SEAS Assistant Professor Derek Van Berkel has traveled the world, drawing inspiration from the beautiful cities, landscapes and natural areas he has visited. As a geographer, Van Berkel is motivated by a desire to conserve and restore these places for future generations.
His research uses spatial analysis and geovisualizations of social and environmental data and spatial thinking to develop solutions to environmental challenges. Part of this focuses on discovering the special places that humans value and are drawn to, such as national parks, hiking trails, beaches, or particular neighborhoods and cities.
Specifically, Van Berkel uses social media to mine photographs of the locations that people visit around the globe, which can provide clues about how those locations are being used and how they might be managed to increase their sustainability.
“These photos allow us to see how people are using landscapes and natural areas—where they are walking, if they are encountering wildlife, what they are doing in these locations—which can give us a broader picture of society and how we’re impacting the earth,” Van Berkel said.
By analyzing hundreds of thousands of pictures—“potentially instantaneously”—Van Berkel can glean important information, such as traffic patterns or changes to a landscape over time, which can be used to respond more quickly to issues.
“For instance, if the photos show that people sharing photos on social media are getting too close to wildlife, we might be able to work with park managers to change the design of the park so that we limit disturbances to wildlife,” Van Berkel explained. “Another example is that frequent photos of wildlife encounters on hiking trails can be used to limit how many people hike on those particular trails.”
The end goal, said Van Berkel, is to translate that information for policymakers, who can then use it to make informed decisions about keeping these valued places—and society at large—more sustainable and resilient.
“We want to convey that it’s important to conserve special places because of their potential to support the economies of rural communities through the activities of visitors,” Van Berkel said, “but also because of their intrinsic value. People broadly appreciate the beauty of nature, and benefit from these locations throughout the world.”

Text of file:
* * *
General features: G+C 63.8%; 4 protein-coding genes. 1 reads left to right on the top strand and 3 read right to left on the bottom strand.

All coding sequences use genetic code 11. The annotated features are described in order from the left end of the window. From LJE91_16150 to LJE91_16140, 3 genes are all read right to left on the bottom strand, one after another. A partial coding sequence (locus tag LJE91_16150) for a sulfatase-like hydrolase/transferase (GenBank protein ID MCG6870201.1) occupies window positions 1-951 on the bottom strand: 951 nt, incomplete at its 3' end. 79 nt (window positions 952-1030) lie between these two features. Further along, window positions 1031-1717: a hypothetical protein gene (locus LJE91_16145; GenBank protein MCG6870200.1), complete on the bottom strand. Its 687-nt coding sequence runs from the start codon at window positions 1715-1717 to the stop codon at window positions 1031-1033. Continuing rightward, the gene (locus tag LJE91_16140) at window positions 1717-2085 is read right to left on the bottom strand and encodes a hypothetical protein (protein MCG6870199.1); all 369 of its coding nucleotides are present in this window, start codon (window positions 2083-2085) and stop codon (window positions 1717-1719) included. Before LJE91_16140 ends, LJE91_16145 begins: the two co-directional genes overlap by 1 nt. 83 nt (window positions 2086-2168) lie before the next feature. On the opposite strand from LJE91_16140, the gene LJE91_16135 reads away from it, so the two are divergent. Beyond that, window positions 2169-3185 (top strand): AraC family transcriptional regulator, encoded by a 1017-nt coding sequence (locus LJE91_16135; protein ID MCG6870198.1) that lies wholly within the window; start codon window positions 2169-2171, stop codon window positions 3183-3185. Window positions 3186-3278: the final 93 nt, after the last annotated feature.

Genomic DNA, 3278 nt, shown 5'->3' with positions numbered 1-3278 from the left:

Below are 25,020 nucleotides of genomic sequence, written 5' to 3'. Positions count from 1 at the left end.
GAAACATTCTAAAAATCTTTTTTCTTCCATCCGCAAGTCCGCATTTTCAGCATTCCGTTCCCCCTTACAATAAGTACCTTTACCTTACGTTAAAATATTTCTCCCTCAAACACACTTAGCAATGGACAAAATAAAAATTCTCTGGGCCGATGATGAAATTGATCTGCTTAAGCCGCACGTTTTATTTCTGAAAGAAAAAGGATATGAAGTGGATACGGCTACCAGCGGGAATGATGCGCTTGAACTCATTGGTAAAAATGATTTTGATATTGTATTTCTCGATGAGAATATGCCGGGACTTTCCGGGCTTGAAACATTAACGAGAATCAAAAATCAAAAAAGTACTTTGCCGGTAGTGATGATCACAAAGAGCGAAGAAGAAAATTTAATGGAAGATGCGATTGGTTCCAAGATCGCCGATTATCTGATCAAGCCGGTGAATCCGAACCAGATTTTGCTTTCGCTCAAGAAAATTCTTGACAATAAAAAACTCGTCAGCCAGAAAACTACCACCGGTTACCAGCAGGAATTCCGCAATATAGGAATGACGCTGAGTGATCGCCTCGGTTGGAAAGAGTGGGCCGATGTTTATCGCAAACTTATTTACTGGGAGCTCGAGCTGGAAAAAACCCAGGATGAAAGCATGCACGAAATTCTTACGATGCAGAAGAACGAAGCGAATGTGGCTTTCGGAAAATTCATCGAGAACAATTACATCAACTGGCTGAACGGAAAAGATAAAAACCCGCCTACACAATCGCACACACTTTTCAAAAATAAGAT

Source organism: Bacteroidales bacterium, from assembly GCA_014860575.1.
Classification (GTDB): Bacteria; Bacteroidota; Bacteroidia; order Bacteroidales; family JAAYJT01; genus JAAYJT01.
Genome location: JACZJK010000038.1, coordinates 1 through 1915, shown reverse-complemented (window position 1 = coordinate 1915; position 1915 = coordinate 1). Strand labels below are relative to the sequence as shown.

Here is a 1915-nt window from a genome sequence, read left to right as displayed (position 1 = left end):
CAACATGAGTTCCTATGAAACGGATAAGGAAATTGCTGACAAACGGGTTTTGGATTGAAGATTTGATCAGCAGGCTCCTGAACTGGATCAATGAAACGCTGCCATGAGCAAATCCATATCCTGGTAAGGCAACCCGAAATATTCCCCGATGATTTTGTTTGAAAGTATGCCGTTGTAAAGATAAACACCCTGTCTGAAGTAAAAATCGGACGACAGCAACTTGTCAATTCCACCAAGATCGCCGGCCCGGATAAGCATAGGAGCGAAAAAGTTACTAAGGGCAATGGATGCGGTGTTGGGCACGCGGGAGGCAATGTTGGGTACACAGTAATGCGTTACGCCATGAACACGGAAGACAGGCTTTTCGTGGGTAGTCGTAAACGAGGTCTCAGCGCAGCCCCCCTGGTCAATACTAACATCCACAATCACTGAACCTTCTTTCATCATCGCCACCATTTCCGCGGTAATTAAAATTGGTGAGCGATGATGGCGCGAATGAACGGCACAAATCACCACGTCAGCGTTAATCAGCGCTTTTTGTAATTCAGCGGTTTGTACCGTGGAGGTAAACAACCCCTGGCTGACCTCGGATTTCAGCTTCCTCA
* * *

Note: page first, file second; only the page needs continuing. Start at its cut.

SEAS Associate Professor Kai Zhu uses ecological modeling and environmental data science in his research on global change biology, which is a field that studies how biological systems are impacted by environmental change at a global scale.
Zhu, whose lab is part of the SEAS Institute for Global Change Biology, studies the interactions between climate, soil microbes, and plants.
Climate change can alter soil microbial communities, Zhu explained, which can impact soil nutrients such as carbon and nitrogen and the plants that rely on them. While changes in soil can have a significant impact on the environment, these changes are not always visible.
Understanding these complex interactions can help anticipate changes in forests and nutrient cycles in the future.
“By studying the interactions between soil and climate change, we can better understand the potential impacts and take action to mitigate them,” Zhu said. “We hope to discover new insights into how soil responds to climate change and how we can protect our ecosystems.”
Another research focus for Zhu involves detecting changes in plant phenology, which refers to the timing of recurring biological events, such as leaf-out and flowering, and how they are related to the environment. Phenology acts like “nature’s calendar,” Zhu said, and is sensitive to climate change.
Warmer temperatures, for instance, can cause earlier spring events and longer growing seasons. Zhu points to the timing of pollen release from wind-pollinated trees and its impact on public health as an example.
“Climate change has caused pollen seasons to start earlier, last longer, and be more intense,” he noted. “By understanding pollen phenology better, we can improve our models and predictions to mitigate the risk of pollen allergies.”
Big data is essential to Zhu’s research, he said, because it fosters new opportunities for understanding biological responses and processes at a grand scale. “It used to take a huge effort to collect a few data points, but now, because of technological innovation, the process has become much easier,” Zhu said. “Thanks to the big data revolution, data are growing in quantity and quality at an unprecedented rate.
“Big data allow us to identify patterns and relationships that would be impossible to see otherwise,” Zhu added. “By analyzing massive amounts of data from multiple sources, we can gain a better understanding of the impacts of climate change and how to solve these problems.”